The non-power user is typically able to pickup and use OOo and feel comfortable in about one week. The non-power user will generally perform simple non-advanced tasks.
The power user, however, usually requires closer to one month to figure out how to accomplish the "advanced" tasks in OOo rather than in MSO. As an advanced OOo user, I was asked how to accomplish a specific format in a text table in MSO. After 30 minutes, we gave up. I knew how to do this in OOo in seconds. MSO may have supported the effect, but neither of use could figure out how to make this work.
To address the needs of both, it is recommended to have some sort of documentation, and perhaps even some class time, to help during the transition. It helps a lot to have a few power users learn OOo first and get them on board. A few dissenters can railroad the entire effort. The usual recommendation is that MSO be completely removed so that hold-outs are not continuing to use MSO.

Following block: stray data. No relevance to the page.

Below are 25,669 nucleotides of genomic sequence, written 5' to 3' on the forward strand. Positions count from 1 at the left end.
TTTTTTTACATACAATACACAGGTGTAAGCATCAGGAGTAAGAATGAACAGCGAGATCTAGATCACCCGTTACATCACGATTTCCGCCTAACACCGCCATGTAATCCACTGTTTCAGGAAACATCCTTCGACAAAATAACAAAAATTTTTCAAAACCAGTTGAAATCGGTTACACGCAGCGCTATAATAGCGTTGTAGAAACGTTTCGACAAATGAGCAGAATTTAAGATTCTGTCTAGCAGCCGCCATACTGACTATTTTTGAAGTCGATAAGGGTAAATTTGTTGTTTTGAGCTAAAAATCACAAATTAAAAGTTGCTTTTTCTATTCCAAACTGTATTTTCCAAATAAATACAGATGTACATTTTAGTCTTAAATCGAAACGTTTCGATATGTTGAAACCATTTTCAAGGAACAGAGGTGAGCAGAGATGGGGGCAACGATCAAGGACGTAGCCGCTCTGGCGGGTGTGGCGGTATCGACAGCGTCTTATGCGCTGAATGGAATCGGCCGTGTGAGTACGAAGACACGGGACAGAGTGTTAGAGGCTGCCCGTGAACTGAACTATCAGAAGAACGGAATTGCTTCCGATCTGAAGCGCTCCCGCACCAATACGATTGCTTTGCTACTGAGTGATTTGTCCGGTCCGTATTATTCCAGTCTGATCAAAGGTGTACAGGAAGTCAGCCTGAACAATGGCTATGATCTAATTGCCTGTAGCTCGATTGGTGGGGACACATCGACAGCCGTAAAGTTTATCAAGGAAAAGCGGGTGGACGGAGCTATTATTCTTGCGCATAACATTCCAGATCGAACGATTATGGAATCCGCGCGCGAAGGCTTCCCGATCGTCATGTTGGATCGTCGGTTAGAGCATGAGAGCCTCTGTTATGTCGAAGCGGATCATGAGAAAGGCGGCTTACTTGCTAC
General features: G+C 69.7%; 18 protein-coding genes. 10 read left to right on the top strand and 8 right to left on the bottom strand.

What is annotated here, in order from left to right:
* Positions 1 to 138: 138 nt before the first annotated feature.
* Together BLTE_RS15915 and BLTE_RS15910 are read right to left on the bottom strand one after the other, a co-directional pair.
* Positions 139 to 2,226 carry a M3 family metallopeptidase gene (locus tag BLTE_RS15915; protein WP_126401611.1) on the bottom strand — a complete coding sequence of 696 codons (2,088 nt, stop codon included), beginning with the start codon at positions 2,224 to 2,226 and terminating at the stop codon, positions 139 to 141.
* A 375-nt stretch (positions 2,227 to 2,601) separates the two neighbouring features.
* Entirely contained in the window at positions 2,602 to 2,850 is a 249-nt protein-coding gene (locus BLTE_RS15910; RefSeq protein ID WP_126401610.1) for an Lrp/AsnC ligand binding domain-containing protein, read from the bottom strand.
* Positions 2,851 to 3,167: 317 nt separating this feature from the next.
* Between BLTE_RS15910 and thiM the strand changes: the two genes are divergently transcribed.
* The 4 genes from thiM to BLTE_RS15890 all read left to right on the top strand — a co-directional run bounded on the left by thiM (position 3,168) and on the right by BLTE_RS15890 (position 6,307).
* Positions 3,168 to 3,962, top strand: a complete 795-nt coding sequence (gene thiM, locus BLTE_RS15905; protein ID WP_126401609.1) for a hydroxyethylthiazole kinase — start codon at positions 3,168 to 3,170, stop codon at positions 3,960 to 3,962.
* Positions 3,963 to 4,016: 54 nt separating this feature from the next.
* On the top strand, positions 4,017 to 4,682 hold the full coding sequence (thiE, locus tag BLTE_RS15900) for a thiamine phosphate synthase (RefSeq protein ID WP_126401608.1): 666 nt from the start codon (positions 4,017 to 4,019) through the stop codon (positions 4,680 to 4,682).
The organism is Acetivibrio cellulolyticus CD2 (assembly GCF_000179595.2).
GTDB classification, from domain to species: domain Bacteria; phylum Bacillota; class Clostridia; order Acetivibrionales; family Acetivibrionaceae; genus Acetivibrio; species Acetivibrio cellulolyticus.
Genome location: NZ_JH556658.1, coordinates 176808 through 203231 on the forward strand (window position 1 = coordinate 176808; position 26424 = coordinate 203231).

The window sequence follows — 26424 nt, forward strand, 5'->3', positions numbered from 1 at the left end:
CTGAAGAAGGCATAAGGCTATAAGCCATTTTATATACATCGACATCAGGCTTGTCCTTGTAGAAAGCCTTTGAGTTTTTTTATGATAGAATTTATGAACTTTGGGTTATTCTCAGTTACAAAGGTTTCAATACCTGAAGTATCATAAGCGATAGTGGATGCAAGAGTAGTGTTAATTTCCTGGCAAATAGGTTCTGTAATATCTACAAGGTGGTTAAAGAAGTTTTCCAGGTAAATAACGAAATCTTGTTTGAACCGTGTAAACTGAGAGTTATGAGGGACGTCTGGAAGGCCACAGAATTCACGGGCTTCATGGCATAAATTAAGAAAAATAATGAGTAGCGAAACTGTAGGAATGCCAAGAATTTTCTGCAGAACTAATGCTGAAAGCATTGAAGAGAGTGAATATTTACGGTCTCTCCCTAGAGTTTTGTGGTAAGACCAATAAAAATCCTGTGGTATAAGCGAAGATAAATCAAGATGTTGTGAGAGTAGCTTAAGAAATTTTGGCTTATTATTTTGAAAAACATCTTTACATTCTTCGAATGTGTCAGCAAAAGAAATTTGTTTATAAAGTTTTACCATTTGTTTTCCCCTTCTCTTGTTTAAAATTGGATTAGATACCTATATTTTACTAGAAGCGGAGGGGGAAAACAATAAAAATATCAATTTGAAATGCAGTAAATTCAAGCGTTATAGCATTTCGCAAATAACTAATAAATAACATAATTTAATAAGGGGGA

You should verify that at least the majority of your document's are usable/readable OOo. Having spent years moving documents between MSO and OOo, I have a handle on what is more likely to cause problems (at least for text type documents). A typical problem is related to graphics that is not anchored as a character and that is free to float around the page (this is the default use).
For power point / presentation documents, there are some effects that may not translate well.
Macro compatibility is not good between MSO and OOo.